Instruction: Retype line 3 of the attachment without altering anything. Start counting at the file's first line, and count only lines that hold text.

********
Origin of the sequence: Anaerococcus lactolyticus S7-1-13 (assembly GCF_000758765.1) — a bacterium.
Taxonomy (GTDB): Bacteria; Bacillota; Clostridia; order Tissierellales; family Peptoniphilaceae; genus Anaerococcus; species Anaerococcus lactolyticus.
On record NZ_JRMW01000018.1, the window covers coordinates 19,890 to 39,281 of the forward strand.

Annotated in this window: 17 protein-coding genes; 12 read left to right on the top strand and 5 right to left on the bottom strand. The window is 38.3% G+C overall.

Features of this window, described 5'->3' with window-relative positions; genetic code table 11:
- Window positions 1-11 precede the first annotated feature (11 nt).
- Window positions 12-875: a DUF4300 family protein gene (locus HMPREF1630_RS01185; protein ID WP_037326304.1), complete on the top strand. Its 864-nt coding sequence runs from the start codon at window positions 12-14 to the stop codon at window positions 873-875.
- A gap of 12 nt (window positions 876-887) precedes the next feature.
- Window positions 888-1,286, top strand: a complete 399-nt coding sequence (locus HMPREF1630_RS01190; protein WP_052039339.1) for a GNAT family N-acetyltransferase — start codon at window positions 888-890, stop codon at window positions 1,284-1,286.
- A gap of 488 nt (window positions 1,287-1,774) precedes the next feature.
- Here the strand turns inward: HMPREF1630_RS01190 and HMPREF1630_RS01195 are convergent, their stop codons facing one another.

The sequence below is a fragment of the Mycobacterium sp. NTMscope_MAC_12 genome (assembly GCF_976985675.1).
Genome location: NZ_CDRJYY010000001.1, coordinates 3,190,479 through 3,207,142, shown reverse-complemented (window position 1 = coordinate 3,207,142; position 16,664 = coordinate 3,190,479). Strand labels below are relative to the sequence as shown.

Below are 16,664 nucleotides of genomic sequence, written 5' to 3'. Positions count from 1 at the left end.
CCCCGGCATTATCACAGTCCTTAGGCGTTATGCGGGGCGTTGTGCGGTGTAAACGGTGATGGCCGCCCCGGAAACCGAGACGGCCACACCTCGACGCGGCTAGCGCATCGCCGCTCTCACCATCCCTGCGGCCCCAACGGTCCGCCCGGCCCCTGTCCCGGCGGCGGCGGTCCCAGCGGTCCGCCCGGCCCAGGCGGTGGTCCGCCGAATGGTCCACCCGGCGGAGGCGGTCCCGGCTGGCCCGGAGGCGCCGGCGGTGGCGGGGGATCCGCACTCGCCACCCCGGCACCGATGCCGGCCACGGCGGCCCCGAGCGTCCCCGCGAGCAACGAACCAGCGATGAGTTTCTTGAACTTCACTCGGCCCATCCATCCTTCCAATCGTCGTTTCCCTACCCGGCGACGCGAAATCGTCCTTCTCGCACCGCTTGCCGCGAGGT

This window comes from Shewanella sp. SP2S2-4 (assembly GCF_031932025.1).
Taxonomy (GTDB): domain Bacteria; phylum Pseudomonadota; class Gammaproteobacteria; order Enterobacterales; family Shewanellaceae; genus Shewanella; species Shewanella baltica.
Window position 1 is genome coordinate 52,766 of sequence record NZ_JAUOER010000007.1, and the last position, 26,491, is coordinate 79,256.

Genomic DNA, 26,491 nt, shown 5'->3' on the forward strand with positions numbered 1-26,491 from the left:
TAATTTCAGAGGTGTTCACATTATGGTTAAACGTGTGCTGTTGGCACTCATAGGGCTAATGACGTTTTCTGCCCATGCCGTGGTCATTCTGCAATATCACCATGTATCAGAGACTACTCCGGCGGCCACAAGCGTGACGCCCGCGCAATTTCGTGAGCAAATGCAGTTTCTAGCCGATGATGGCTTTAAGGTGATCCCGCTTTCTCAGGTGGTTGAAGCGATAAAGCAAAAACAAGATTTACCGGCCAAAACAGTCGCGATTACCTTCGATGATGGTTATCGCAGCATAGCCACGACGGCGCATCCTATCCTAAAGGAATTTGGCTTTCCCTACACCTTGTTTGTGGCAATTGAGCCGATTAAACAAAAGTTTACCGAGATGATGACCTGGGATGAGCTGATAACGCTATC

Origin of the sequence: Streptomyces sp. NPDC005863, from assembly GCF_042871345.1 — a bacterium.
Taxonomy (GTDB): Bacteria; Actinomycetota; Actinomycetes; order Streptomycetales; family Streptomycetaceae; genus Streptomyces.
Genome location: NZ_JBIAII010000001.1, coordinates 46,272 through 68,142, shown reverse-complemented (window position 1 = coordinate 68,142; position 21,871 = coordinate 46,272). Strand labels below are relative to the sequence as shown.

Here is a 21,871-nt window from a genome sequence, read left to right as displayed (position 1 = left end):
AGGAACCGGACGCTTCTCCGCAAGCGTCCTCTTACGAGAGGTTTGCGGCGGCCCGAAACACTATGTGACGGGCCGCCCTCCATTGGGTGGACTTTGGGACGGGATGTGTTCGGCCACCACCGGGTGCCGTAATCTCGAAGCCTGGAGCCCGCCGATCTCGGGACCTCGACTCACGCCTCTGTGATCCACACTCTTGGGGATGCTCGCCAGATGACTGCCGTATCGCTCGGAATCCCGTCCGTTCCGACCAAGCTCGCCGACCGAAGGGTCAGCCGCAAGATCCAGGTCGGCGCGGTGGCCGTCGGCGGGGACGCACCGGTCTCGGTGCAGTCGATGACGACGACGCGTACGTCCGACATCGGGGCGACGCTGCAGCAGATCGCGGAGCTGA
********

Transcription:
On record NZ_JRMW01000018.1, the window covers coordinates 19,890 to 39,281 of the forward strand.